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  • Dan Porteous

Justin Trudeau’s fall from grace – the end of a liberal bastion?

On September the 18th, Canada’s Justin Trudeau broke our newsfeeds when Time magazine discovered that the Liberal Prime Minister had worn ‘blackface’ back in 2001 at an ‘Arabian Nights’-themed party. Since then, further controversial images have appeared of two occasions in his early twenties doing the same. Now widely seen as a demeaning and offensive caricature of black people which depicts racial stereotypes, the images of ‘blackface’ were rightly condemned by mainstream media and leading figures in the political sphere, followed swiftly by a sincere apology from the Canadian Prime Minister. Yet with an already-tight election looming next month, is this the end of Justin Trudeau’s premiership, and how should we treat him going forward?

This scandal particularly came as a shock to us given Trudeau’s reputation as a well-known active liberal in North America: installing the first gender-balanced cabinet; welcoming one million immigrants in the past three years; standing up for the rights of murdered indigenous people. A self-proclaimed feminist - all reflected a Prime Minister that has stood up for racial minorities and advocated diligently for multiculturalism. In this light, the ‘blackface’ scandal seems a contradiction of Trudeau’s liberal values and makes us question his integrity: is he now a hypocrite for betraying the anti-racist values he himself advocates for? It makes sense to call him one given this contradiction, yet it is important to remember that although inexcusable, the ‘blackface’ scandal was years ago, and his liberal record today means that is it harder to hurl accusations of racism.

Nevertheless, Trudeau’s political adversaries have been relentless on capitalizing on the ‘blackface’ scandal and using it as fuel in the upcoming election. Leader of the Opposition, Conservative: Andrew Scheer commented that the scandal shows Trudeau is “unfit to govern”. Yet, Scheer himself has been criticized for his past homophobic comments and for sharing platforms with the alt-right “Yellow-vest” movement in Canada. Could he be accused of hypocrisy too? Clearly, the attention is on Trudeau’s actions, but it is worth noting that the hypocrisy is not only his to bear. In fact, earlier this year it emerged that Governor Ralph Northam of North Carolina had dressed in 'blackface' in his youth, and some countries still practice forms of 'blackface', such as the Dutch annually celebrating St. Nicolas Eve, in which black make-up is worn. Clearly, 'blackface' is a past phenomenon, rooted oftentimes in traditional practices, but which has become deeply controversial in the 21st century. The revelation of Trudeau’s part in wearing it has left a lasting sting on Canada’s election cycle this year, but is fair to treat him as a “disgrace” to Canada? Probably not.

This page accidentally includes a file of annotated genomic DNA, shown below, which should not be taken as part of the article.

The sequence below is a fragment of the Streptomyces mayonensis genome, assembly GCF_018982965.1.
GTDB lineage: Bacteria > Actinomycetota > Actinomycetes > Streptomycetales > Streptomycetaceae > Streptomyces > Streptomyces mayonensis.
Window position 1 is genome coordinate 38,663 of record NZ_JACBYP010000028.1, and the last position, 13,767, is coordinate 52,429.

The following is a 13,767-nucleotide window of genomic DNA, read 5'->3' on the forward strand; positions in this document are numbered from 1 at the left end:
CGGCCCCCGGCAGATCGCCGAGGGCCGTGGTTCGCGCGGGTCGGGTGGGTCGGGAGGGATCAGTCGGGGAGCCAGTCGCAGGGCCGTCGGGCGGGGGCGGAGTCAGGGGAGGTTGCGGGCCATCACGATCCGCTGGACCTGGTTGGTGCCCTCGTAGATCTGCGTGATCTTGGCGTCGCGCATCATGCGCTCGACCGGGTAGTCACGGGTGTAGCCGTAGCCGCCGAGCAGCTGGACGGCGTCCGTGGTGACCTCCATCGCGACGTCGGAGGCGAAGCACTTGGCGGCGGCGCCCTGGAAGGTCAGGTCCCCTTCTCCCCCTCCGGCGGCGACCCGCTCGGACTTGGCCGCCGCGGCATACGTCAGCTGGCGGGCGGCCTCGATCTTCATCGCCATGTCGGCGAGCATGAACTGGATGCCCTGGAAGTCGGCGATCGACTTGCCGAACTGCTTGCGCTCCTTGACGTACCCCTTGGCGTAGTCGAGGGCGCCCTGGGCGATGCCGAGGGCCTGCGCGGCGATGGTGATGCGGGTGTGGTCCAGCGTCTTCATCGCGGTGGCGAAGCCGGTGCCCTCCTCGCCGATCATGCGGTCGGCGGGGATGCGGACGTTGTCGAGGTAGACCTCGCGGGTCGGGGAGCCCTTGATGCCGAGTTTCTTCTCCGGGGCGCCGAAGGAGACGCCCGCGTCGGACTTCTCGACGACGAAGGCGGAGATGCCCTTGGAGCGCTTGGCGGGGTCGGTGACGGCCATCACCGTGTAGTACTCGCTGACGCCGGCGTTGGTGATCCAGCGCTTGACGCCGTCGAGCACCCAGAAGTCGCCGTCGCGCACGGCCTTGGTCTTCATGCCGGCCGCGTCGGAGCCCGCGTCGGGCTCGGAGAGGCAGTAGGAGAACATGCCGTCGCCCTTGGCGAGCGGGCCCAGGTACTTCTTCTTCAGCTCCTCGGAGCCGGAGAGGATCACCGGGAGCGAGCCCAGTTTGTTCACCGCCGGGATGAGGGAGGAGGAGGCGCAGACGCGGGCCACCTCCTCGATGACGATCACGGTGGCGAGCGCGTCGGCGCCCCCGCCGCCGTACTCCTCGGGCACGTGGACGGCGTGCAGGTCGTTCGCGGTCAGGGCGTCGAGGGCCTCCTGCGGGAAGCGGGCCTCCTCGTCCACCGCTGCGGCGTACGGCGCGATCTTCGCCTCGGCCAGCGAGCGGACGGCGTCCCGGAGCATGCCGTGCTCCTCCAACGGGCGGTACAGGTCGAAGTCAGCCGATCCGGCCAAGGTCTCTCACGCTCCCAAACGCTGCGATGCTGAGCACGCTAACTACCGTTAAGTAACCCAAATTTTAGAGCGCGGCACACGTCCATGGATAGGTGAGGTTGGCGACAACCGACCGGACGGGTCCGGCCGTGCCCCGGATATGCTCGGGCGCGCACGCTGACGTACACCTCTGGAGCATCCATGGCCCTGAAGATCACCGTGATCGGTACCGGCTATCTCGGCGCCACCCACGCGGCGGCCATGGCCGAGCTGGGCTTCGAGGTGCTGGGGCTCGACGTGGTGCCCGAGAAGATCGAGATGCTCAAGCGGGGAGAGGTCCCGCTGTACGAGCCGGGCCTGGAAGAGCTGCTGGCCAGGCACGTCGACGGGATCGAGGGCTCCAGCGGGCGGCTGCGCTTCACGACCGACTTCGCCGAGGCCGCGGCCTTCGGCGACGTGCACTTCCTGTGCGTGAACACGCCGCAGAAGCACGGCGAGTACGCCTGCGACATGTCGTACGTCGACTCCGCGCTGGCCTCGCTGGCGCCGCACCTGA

Even with this present scandal, Trudeau’s Liberal Party has already stumbled leading up to October’s campaign trail: earlier this year Trudeau broke ethics laws when he pressured his Attorney General to follow an out-of-court deal with the SNC-Lavalin construction firm, and the proposed Trans Mountain Pipeline his government has flag shipped has been opposed by indigenous groups and environmentalists. Yet Trudeau has stayed afloat in the polls despite an obvious drop in popularity, frequently coming neck-and-neck in polls with the Conservatives, which still translates into the Liberals holding the most seats in Parliament, and just short of a majority. As the Washington Post reports, elections are won or lost in the “ethnically diverse middle-class suburbs outside Toronto and Vancouver”, where just a minor swing could tip the election, so Trudeau’s chances are still precarious to say the least. Yet he is still the favourite among younger voters, compared to the Conservative’s “stagnant” support, where Scheer is still struggling to convince swing voters that his party is appealing enough.

Trudeau’s future ultimately rests on how much support he ends up conceding to the smaller progressive parties by election day on October 21st, notably the New Democratic Party, the Greens and Bloc Quebocois. Yet under the more radical leadership of Jagmeet Singh, the New Democrat Party has moved to the left, and is widely expected to lose seats to the Liberals. Trudeau’s scandal is therefore a chance to grab back some of those seats for Singh, but not an opportunity to do serious damage. An opinion poll on the 25th September from ‘Nanos Research” shows a 1.9% lead for the Liberals: already hinting at a recovery.

The 'blackface' Scandal may have caused a political tsunami for Trudeau, but it looks for now as if Trudeau will manage to keep his head above the water heading into October. That’s if, of course, another scandal doesn’t arise.

Image: Flickr

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